Posted on Jul 29, 2016
Most employers will be aware that the Equality Act protects employees from being discriminated against on the grounds of their religion. Direct and indirect discrimination are two ways in which religious discrimination can manifest itself.
The UK law on discrimination stems from an EU Directive, therefore, all EU countries similarly protect against discriminatory conduct and it is often difficult for courts to determine whether an indirectly discriminatory rule or practice is justifiable. In short, what is a legitimate aim?
A difference of opinion
In the recent cases of Bougnaoui and another v Micropole Univers and Achbita and another v G4S Secure Solutions NV both considered whether a ban on religious clothing in the workplace was discriminatory or if it could be justified as a legitimate occupational requirement. Interestingly, the 2 different Advocate Generals reached different decisions on similar facts.
Bougnaoui and another v Micropole Univers concerned an IT engineer (B) who was asked to remove her Islamic headscarf while visiting a client. The employer later received a complaint from the client about B’s appearance because B had refused to remove her headscarf and B was dismissed for refusing to comply with her employer’s instruction. The French national court found that the restriction was discriminatory because there was no justification for imposing the restriction. The headscarf did not interfere with the way that B way able to conduct her role, therefore, the ban was not imposed to achieve a legitimate aim the reason for implementing the ban was simply to appease the client. The Advocate General (who issues a preliminary opinion before the Court of Justice of the European Union decides) held that it was direct discrimination on the grounds of religious belief and therefore could not be justified.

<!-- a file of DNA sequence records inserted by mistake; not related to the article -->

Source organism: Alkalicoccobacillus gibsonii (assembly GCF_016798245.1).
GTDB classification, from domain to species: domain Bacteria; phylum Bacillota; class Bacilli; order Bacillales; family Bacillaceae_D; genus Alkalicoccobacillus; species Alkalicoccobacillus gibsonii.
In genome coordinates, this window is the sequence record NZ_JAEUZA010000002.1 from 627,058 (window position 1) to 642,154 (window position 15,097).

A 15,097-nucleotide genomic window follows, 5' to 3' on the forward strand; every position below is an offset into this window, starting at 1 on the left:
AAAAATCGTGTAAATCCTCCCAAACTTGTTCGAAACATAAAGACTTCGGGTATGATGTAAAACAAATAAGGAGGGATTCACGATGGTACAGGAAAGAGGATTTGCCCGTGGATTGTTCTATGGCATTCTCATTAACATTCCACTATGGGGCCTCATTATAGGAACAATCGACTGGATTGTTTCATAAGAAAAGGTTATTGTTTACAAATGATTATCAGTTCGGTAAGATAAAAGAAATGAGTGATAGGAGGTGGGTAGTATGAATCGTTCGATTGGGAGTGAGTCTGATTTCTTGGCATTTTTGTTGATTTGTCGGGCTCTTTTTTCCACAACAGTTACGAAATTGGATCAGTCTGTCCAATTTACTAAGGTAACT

Conversely, in Achbita and another v G4S Secure Solutions NV, the Belgian court held that G4S’ ban on wearing any religious, political or philosophical symbols while at work was not discriminatory. Whilst Ms Achbita was prevented from wearing her Islamic headscarf in accordance with this rule, the Belgian court found this was not direct discrimination because the policy was equally applied to all employees. Furthermore, the ban was not indirectly discriminatory because it was legitimate for G4S’ to pursue a neutral corporate image and not affiliate itself with any religion or belief. A different Advocate General held that it was not direct discrimination but even if it was it fell within the genuine occupational requirement exemption.
Both cases have now been referred to the Court of Justice of the European Union (CJEU). The eagerly awaited CJEU decision will be the first on religious discrimination, and will prove instructive for future cases concerning religious discrimination.
What should employers do?
Noele McClelland is a specialist Employment Lawyer. If you are concerned about discrimination in the workplace or wish to find out more information, please contact Noele on 01382 229111 or email email@example.com or alternatively contact a member of the Employment Law team.